Tehran’s Great Bazaar remains closed today, Thursday, following yesterday’s demonstrations, while Iranian media report that trade unions have announced that the Bazaar will reopen on Saturday.
The Mehr News Agency reported that the heads of various unions, including producers, distributors and technical services, attended a meeting and agreed to re-open the Bazaar on Saturday.
They also called for security at the Great Bazaar, adding that their main problem is the government’s economic policies and that they remain committed to the regime and the Revolution.
They accused the administration of “leaving destructive marks on the economy with erroneous decisions.”
Yesterday, the Bazaar was closed in protest against the continued decline of the Iranian currency, and demonstrators in the Bazaar area ended up clashing with security forces that used tear gas to disperse the crowd.
The Islamic Society of Unions and the Bazaar, a government organization, issued a statement referring to yesterday’s demonstrators as “monafeghin”, a term used for members of the dissident group People’s Mojahedin Organization of Iran. The statement claimed the demonstrators had been identified.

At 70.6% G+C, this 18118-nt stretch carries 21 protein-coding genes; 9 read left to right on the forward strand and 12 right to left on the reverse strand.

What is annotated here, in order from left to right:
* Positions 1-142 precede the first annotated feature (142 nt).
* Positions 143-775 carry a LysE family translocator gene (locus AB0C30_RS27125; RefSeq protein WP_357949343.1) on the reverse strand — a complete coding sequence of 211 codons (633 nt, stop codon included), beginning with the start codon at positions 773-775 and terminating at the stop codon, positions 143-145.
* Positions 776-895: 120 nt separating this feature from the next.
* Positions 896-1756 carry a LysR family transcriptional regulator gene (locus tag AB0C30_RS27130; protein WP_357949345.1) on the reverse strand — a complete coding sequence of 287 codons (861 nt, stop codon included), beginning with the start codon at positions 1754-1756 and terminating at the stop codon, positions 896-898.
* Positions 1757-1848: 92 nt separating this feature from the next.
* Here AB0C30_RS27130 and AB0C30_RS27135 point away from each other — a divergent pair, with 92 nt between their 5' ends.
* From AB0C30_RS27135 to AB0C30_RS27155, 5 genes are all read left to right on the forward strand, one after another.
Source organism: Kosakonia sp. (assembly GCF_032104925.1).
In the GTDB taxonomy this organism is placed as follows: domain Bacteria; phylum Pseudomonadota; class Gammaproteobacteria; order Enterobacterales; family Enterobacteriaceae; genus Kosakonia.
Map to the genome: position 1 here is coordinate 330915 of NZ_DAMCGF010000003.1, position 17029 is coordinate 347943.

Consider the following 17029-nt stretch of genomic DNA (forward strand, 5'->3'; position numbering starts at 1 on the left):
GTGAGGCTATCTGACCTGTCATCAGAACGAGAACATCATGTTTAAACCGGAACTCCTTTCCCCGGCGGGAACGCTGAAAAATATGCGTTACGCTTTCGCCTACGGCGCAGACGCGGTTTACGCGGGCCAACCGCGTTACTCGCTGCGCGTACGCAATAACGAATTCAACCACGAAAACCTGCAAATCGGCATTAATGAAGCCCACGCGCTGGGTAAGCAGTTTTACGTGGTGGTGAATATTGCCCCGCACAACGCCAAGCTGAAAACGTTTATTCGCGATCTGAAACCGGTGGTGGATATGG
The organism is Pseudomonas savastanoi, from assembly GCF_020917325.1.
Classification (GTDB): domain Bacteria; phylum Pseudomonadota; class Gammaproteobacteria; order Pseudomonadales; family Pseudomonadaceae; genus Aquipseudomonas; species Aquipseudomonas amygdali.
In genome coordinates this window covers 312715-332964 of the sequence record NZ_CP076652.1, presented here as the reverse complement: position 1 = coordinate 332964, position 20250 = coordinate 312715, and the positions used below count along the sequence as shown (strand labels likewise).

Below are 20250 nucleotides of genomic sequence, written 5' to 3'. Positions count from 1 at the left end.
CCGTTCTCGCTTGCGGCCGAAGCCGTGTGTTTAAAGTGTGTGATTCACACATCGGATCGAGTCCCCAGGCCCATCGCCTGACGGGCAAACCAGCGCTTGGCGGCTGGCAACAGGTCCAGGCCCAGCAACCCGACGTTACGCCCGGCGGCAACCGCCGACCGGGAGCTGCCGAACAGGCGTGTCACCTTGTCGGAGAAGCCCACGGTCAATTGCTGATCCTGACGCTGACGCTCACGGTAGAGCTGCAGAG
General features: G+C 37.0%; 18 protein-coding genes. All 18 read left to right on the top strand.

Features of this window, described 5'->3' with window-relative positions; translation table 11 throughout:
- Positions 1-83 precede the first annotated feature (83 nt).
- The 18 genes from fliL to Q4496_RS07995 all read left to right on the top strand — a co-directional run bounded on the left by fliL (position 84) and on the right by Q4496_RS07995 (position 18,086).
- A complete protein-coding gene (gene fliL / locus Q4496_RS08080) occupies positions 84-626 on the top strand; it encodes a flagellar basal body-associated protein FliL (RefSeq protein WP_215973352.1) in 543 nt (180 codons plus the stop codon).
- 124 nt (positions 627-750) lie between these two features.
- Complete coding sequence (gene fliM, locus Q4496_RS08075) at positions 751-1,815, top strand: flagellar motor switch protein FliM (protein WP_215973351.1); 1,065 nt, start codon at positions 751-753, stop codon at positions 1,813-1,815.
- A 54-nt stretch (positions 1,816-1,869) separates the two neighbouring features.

Reports indicate that a number of people were arrested during yesterday’s unrest but no exact numbers have been announced yet.
Iranian media linked the political and economic protests in the country to foreign elements and called for a strict crackdown.
However, Habibollah Asgaroladi, the head of the conservative groups Followers of Imam Front and the Islamic Coalition Party, called on the government to heed the protests in the Bazaar.
ISNA quoted Asgaroladi saying: “Our dear Bazaar store owners protested against the inappropriate methods that for any reason have stifled business in the country, and yesterday’s shouts should be heeded.”
He called on the president and members of Parliament to pay attention to the Bazaar protests.
Mahmoud Ahmadinejad’s administration has been criticized by Parliament and many top officials for failing to implement policies that would halt the national currency plunge.